The days of spectacular booms and busts may be over (for now), but it’s still important to know that your software vendor is financially secure, so they’re going to be there one, five, and ten years down the road, as you continue to need support.

Another, trickier, aspect is independence. Fleet routing software vendors have a habit of getting acquired by larger technology companies. Then, what may happen is the parent company is no longer focused on fleet routing – it’s just another tool in their tool box. That can result in declining investment in updated technology and ongoing customer support.

Finally, and most importantly, ask about support resources available during and after implementation to ensure project success. Software without great training and support is likely to give diminishing advantages, even becoming totally unused “shelfware.” If you are implementing routing software for the first time, there is no substitute for working with an experienced consultant with many, many successful implementations under their belt.

7. When’s the demo?

One, final, but very important element to the process of assessing potential fleet routing software vendors is the part where they show you how it would work for your company. Ideally, you can give the software vendor some of your data and watch as they demonstrate the changes their software will make. Use that live demo to ask very specific questions relevant to your operating environment, such as “How would you _____?” and “Is it possible to do _____________?”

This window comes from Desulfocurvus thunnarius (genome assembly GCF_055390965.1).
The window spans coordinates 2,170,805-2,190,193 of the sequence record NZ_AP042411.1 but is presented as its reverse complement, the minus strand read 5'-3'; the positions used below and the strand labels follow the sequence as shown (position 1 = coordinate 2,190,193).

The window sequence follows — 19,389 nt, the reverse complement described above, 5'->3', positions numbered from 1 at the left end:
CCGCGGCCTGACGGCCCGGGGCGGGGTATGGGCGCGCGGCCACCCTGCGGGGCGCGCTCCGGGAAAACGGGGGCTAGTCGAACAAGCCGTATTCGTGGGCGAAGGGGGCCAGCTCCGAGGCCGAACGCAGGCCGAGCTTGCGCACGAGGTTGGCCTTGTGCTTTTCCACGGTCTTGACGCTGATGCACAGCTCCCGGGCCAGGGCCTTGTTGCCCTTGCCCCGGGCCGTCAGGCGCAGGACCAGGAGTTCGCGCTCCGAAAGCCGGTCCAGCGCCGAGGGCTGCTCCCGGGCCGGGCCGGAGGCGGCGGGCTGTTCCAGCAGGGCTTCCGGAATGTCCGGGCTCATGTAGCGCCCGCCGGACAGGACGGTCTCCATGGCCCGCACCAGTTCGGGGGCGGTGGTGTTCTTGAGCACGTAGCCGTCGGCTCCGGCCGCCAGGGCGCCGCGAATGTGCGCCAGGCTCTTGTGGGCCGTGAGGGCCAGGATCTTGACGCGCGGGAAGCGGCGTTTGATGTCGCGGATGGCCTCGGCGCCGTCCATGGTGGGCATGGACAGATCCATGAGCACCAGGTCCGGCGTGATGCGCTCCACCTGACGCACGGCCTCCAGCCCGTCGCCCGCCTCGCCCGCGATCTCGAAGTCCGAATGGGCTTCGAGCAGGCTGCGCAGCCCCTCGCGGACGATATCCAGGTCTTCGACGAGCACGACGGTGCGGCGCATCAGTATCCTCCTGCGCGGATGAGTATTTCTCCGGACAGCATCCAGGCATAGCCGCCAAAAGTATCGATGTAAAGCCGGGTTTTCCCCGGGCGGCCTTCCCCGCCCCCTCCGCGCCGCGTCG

How each vendor answers these real-world questions is possibly the best indicator of whether they have the knowledge and the software to handle your requirements.

A demo should also suggest where the best opportunities are to make changes and drive efficiency

Lesson from the Boy Scouts: be prepared

Don’t go into a vendor selection process thinking the work is all on the vendor’s side. You’ll get the best feedback from vendors, and the best results, if you are prepared and think through all the relevant issues – from functionality to systems integration to training.

Good luck out there, and don’t be afraid to ask the tough questions!